Avoiding pitfalls when using open source code in enterprise software development

Enterprise policies must be paired with automated analysis of existing and in-progress software code to validate IP ownership of internally developed software

Having just completed the annual IBM Intellectual Property training and while thinking more about the CodePlex Foundation, I saw the following Open World Forum conference track description:

The growing use of Open Source and economics of outsourcing have made testing for intellectual property (IP) cleanliness and proper satisfaction of legal obligations an essential task for ensuring quality and market acceptability. Real or perceived IP issues can delay product cycles and derail entire projects or business transactions.

Upon further digging, I realized that Protecode, a company I wrote about back in 2008, was playing a key role in this area.

[ Enterprises must also worry about what to do when developers take code snippets with them. | Stay up to speed with the open source community via InfoWorld's Technology: Open Source newsletter. ]

It goes without say that enterprises using open source code within their software development process should have policies in place to protect the enterprise. Clearly, there's a risk of contaminating a custom enterprise application by misusing open source code. But in most cases, the enterprise can be safeguarded unless the derivative work needs to be distributed outside of the enterprise's walls. With applications delivered over the Web, very few enterprises find the need to distribute their internally developed software. However, whether the enterprise is distributing the derivative work or not, there's also a risk of patent infringement.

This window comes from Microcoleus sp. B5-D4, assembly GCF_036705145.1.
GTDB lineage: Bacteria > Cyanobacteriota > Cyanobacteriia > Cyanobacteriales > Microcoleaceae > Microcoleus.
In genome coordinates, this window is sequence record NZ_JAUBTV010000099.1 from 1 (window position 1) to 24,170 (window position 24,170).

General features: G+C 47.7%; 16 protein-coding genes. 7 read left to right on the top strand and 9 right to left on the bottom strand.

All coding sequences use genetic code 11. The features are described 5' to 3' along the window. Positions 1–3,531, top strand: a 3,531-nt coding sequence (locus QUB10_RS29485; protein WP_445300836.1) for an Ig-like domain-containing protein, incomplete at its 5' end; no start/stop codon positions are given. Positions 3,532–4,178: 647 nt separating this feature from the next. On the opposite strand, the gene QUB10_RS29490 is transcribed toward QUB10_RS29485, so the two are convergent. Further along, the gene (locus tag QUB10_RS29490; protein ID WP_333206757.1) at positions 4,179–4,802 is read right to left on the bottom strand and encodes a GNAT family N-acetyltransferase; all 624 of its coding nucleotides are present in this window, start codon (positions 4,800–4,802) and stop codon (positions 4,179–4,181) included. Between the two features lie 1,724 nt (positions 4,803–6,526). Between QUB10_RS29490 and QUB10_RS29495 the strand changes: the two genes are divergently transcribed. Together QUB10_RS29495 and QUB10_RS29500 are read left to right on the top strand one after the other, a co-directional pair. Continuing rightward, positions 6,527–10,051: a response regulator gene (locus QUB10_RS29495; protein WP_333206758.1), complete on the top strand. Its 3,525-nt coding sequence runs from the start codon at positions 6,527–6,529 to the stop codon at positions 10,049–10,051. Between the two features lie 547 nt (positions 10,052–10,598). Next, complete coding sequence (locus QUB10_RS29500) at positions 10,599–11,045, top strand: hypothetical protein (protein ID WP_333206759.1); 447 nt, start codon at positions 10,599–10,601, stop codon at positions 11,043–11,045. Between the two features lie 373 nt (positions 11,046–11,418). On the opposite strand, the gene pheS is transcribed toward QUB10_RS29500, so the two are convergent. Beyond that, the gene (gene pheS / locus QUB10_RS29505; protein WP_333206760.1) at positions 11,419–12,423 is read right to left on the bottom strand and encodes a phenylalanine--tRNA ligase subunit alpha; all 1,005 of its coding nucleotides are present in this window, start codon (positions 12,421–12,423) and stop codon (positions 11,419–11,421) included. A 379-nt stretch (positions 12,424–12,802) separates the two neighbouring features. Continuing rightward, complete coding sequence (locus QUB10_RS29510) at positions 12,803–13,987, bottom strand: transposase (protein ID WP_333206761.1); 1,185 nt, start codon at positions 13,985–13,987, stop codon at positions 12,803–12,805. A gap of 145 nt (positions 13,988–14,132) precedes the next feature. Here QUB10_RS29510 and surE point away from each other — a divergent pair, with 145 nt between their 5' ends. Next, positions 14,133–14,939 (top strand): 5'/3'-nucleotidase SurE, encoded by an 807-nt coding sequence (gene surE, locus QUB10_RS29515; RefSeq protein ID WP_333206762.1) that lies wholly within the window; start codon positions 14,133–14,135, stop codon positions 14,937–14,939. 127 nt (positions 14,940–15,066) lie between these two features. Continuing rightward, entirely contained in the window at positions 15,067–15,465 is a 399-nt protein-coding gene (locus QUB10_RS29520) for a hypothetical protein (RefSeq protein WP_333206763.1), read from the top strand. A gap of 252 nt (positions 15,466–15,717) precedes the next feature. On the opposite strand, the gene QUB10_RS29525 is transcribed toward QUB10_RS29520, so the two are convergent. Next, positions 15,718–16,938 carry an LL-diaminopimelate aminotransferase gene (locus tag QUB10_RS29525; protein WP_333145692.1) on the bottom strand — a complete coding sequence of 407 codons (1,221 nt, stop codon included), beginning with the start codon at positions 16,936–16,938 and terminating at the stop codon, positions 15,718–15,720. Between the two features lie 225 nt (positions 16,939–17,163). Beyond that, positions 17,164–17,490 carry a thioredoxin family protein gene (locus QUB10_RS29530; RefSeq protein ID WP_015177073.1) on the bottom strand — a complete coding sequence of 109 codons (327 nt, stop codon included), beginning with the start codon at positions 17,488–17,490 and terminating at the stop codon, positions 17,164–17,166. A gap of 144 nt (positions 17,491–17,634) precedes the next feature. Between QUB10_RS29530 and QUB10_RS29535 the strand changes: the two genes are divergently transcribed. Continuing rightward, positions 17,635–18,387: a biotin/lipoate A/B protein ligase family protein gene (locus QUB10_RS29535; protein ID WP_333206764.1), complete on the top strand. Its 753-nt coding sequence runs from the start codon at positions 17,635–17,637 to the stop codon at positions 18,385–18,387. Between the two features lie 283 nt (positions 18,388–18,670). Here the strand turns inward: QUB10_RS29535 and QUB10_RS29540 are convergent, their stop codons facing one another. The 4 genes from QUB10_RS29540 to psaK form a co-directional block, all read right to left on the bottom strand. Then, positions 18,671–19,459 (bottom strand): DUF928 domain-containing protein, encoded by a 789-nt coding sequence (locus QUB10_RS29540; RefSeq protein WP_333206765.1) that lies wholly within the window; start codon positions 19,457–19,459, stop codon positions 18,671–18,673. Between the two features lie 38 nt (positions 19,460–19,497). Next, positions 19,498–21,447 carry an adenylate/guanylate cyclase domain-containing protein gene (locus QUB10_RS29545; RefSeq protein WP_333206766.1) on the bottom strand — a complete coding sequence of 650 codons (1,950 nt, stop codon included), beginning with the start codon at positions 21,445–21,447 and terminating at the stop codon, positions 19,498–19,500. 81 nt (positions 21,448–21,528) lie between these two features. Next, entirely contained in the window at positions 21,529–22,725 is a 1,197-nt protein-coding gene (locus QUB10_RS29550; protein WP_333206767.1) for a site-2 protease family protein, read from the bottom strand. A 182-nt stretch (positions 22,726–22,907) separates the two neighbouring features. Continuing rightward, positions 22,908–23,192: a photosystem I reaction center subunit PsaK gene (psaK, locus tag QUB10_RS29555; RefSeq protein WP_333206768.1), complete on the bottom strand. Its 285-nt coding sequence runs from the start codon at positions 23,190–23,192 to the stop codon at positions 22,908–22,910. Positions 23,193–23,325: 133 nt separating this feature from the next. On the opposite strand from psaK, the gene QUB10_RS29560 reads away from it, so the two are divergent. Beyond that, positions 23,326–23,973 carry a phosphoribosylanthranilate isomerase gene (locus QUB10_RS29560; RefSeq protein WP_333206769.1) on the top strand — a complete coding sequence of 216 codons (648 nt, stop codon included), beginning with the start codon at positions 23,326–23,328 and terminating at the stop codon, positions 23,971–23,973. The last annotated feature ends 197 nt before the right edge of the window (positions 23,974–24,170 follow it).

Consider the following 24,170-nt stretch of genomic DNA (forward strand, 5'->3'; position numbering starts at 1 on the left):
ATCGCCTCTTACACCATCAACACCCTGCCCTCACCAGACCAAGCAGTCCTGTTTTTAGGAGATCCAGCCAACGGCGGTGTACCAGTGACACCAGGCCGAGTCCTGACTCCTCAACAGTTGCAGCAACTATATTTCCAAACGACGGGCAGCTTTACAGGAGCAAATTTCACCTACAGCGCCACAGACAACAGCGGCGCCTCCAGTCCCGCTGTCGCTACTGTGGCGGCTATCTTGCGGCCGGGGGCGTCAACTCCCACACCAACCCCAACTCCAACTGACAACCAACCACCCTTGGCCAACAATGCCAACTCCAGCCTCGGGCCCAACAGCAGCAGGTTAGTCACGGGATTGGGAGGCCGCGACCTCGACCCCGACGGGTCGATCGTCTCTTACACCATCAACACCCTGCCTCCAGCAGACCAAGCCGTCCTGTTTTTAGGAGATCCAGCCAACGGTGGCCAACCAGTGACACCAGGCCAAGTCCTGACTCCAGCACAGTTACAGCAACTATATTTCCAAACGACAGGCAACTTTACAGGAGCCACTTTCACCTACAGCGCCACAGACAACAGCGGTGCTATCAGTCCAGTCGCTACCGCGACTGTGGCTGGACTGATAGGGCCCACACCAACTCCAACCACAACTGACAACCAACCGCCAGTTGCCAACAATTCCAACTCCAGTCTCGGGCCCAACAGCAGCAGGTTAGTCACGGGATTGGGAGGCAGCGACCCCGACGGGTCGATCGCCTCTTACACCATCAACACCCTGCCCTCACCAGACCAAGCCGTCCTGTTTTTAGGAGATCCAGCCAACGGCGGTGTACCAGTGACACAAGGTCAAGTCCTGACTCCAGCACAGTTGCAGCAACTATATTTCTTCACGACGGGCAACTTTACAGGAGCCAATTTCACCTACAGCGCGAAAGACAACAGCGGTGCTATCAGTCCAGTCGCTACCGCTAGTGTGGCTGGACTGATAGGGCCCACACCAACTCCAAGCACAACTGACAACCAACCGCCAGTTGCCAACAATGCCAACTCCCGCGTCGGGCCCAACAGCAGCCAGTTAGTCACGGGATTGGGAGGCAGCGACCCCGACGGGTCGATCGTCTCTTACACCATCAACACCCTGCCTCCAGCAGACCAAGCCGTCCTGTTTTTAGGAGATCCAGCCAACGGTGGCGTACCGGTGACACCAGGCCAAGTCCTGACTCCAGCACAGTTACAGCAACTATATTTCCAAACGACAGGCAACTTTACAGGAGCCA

That's where Protecode comes in with its three-pronged approach:

3927353715_d3df21317d_m.jpg
Enterprises can and should create policies for developers -- whether on the enterprise's payroll, contracted via consultants, or offshoring -- to utilize open source code appropriately. But that can't be the only line of defense. Enterprises must be able to retroactively and proactively ensure that code their developers are writing is free of intellectual property concerns. Being able to analyze existing software assets with a product such as Protecode's Enterprise IP Analyzer is step one. But the real goal should be validating IP on the fly, with a product such as Protecode's Developer IP Assistant. There's also the interim step of testing IP ownership during builds with a product such as Protecode's Build IP Analyzer.

I wonder what portion of enterprises have analyzed their existing software assets to validate that they are in fact the rightful IP owners to the entirety of their internally developed software -- or better yet, what portion of enterprises that analyzed their software assets were surprised with the results!

Follow me on Twitter: SavioRodrigues.

p.s.: I should state: "The postings on this site are my own and don't necessarily represent IBM's positions, strategies, or opinions."

Recommended
Join the discussion
Be the first to comment on this article. Our Commenting Policies